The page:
Plenty of ideas but state needs a road map

Mercury (Hobart) - - NEWS - AMANDA DUCKER

EV­ERY week I take a leader or change-maker to a cafe of their choice to talk about their vi­sion for the fu­ture of Tas­ma­nia.

My first guest, in win­ter last year, was en­vi­ron­men­tal leader Bob Brown, at Retro Cafe in Sala­manca Place.

Last week it was wine in­dus­try cham­pion Curly HaslamCoat­es, with whom I chat­ted over a glass of sparkling in a pre­mium wa­ter­front suite at MACq01 Ho­tel.

In be­tween, I’ve in­ter­viewed dozens of big-pic­ture thinkers for the col­umn, which runs on Thurs­days, and a few com­mon themes have struck me.

Fun­nily enough, each and ev­ery guest has ap­peared to love Tas­ma­nia with a re­mark­able depth and pas­sion.

And to love her for all that she is — and much of what she isn’t.

Ev­ery­body raves about the Tassie life­style. And few guests seem at all in­clined to com­pro­mise their stan­dards for the sake of mak­ing a quick buck or en­rich­ing them­selves be­yond a level that can com­fort­ably fund a good life in Tas­ma­nia with the odd spot of in­ter­na­tional travel.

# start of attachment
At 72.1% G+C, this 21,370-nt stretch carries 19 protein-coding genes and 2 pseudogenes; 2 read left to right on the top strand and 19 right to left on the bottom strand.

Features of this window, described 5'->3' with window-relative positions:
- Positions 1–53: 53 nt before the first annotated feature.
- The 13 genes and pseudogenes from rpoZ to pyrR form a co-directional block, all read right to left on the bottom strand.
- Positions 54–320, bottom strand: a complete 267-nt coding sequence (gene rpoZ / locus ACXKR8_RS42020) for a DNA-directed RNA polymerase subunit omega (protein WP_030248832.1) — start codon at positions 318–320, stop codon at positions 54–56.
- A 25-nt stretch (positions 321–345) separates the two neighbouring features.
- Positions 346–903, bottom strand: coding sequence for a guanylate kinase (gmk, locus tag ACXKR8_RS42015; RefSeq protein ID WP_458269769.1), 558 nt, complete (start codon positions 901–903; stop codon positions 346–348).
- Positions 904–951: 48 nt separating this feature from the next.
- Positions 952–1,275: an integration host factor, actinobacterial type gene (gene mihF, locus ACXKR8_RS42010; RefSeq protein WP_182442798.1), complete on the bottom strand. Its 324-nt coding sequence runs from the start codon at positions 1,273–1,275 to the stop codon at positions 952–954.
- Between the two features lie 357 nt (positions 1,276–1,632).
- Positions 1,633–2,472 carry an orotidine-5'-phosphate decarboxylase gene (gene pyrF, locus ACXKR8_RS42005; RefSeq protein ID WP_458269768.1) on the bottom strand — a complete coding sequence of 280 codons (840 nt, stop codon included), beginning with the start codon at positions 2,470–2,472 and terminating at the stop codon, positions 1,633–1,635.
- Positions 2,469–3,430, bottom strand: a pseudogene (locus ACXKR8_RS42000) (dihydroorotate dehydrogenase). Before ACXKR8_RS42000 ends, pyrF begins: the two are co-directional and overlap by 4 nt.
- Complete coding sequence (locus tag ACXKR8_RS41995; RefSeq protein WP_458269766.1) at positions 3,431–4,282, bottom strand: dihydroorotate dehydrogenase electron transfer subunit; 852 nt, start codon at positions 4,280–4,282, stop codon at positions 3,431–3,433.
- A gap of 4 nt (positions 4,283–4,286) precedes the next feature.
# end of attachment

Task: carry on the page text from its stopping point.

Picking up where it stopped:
Amid all the good cheer, though, and many as­ton­ish­ingly good ideas for how to help Tas­ma­nia grow and pros­per without los­ing what is so pre­cious about it, I have also de­tected a level of frus­tra­tion among these en­er­getic souls.

There’s a hell of a lot of very clever Tas­ma­ni­ans out there work­ing su­per-hard to re­alise wor­thy goals, but there is a strong sense our elected lead­ers are do­ing lit­tle to de­velop a true road map.

If I’ve heard it once, I’ve heard it 100 times: we need to come to­gether to agree on a shared vi­sion, write it down and stay true to it.

It sounds good in the­ory, but who will bell the cat?

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